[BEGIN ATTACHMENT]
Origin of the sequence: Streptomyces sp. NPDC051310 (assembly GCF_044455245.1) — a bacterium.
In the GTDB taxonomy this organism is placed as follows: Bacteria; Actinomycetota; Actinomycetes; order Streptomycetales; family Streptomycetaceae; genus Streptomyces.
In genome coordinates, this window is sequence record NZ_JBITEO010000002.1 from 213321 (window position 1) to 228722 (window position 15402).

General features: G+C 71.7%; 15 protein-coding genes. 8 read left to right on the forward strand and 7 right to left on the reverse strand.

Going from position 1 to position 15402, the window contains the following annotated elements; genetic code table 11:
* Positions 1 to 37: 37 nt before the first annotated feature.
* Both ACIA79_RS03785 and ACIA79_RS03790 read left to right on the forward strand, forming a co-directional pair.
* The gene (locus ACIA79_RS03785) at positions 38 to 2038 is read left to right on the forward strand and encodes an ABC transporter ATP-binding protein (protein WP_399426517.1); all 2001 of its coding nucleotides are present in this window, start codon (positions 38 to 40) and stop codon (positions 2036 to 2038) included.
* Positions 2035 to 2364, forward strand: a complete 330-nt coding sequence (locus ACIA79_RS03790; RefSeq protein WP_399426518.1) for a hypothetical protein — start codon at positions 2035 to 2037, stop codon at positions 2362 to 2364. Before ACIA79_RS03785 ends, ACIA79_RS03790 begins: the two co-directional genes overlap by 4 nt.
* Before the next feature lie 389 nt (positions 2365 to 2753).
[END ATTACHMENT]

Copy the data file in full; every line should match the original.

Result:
Origin of the sequence: Streptomyces sp. NPDC051310 (assembly GCF_044455245.1) — a bacterium.
In the GTDB taxonomy this organism is placed as follows: Bacteria; Actinomycetota; Actinomycetes; order Streptomycetales; family Streptomycetaceae; genus Streptomyces.
In genome coordinates, this window is sequence record NZ_JBITEO010000002.1 from 213321 (window position 1) to 228722 (window position 15402).

General features: G+C 71.7%; 15 protein-coding genes. 8 read left to right on the forward strand and 7 right to left on the reverse strand.

Going from position 1 to position 15402, the window contains the following annotated elements; genetic code table 11:
* Positions 1 to 37: 37 nt before the first annotated feature.
* Both ACIA79_RS03785 and ACIA79_RS03790 read left to right on the forward strand, forming a co-directional pair.
* The gene (locus ACIA79_RS03785) at positions 38 to 2038 is read left to right on the forward strand and encodes an ABC transporter ATP-binding protein (protein WP_399426517.1); all 2001 of its coding nucleotides are present in this window, start codon (positions 38 to 40) and stop codon (positions 2036 to 2038) included.
* Positions 2035 to 2364, forward strand: a complete 330-nt coding sequence (locus ACIA79_RS03790; RefSeq protein WP_399426518.1) for a hypothetical protein — start codon at positions 2035 to 2037, stop codon at positions 2362 to 2364. Before ACIA79_RS03785 ends, ACIA79_RS03790 begins: the two co-directional genes overlap by 4 nt.
* Before the next feature lie 389 nt (positions 2365 to 2753).